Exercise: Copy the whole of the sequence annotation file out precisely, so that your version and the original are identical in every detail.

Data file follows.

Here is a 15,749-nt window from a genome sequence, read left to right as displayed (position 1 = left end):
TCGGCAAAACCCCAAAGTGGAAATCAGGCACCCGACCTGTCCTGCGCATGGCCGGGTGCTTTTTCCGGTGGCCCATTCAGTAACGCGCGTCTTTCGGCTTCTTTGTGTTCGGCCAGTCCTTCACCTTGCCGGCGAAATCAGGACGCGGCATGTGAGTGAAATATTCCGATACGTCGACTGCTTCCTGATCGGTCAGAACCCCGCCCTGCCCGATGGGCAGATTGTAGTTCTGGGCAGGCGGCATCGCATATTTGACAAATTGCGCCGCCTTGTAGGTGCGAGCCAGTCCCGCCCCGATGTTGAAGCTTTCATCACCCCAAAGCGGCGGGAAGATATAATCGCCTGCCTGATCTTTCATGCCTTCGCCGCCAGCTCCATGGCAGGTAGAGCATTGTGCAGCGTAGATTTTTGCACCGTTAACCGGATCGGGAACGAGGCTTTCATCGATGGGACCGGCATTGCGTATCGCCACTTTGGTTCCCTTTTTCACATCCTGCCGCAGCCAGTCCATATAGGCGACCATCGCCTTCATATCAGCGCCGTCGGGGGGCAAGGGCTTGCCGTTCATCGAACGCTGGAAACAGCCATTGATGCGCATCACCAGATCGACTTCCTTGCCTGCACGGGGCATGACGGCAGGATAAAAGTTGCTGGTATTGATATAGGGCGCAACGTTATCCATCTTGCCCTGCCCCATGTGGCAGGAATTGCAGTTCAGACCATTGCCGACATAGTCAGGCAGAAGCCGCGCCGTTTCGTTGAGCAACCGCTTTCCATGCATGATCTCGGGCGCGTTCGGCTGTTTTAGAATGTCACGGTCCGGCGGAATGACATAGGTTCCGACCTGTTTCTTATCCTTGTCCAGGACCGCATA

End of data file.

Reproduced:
Here is a 15,749-nt window from a genome sequence, read left to right as displayed (position 1 = left end):
TCGGCAAAACCCCAAAGTGGAAATCAGGCACCCGACCTGTCCTGCGCATGGCCGGGTGCTTTTTCCGGTGGCCCATTCAGTAACGCGCGTCTTTCGGCTTCTTTGTGTTCGGCCAGTCCTTCACCTTGCCGGCGAAATCAGGACGCGGCATGTGAGTGAAATATTCCGATACGTCGACTGCTTCCTGATCGGTCAGAACCCCGCCCTGCCCGATGGGCAGATTGTAGTTCTGGGCAGGCGGCATCGCATATTTGACAAATTGCGCCGCCTTGTAGGTGCGAGCCAGTCCCGCCCCGATGTTGAAGCTTTCATCACCCCAAAGCGGCGGGAAGATATAATCGCCTGCCTGATCTTTCATGCCTTCGCCGCCAGCTCCATGGCAGGTAGAGCATTGTGCAGCGTAGATTTTTGCACCGTTAACCGGATCGGGAACGAGGCTTTCATCGATGGGACCGGCATTGCGTATCGCCACTTTGGTTCCCTTTTTCACATCCTGCCGCAGCCAGTCCATATAGGCGACCATCGCCTTCATATCAGCGCCGTCGGGGGGCAAGGGCTTGCCGTTCATCGAACGCTGGAAACAGCCATTGATGCGCATCACCAGATCGACTTCCTTGCCTGCACGGGGCATGACGGCAGGATAAAAGTTGCTGGTATTGATATAGGGCGCAACGTTATCCATCTTGCCCTGCCCCATGTGGCAGGAATTGCAGTTCAGACCATTGCCGACATAGTCAGGCAGAAGCCGCGCCGTTTCGTTGAGCAACCGCTTTCCATGCATGATCTCGGGCGCGTTCGGCTGTTTTAGAATGTCACGGTCCGGCGGAATGACATAGGTTCCGACCTGTTTCTTATCCTTGTCCAGGACCGCATA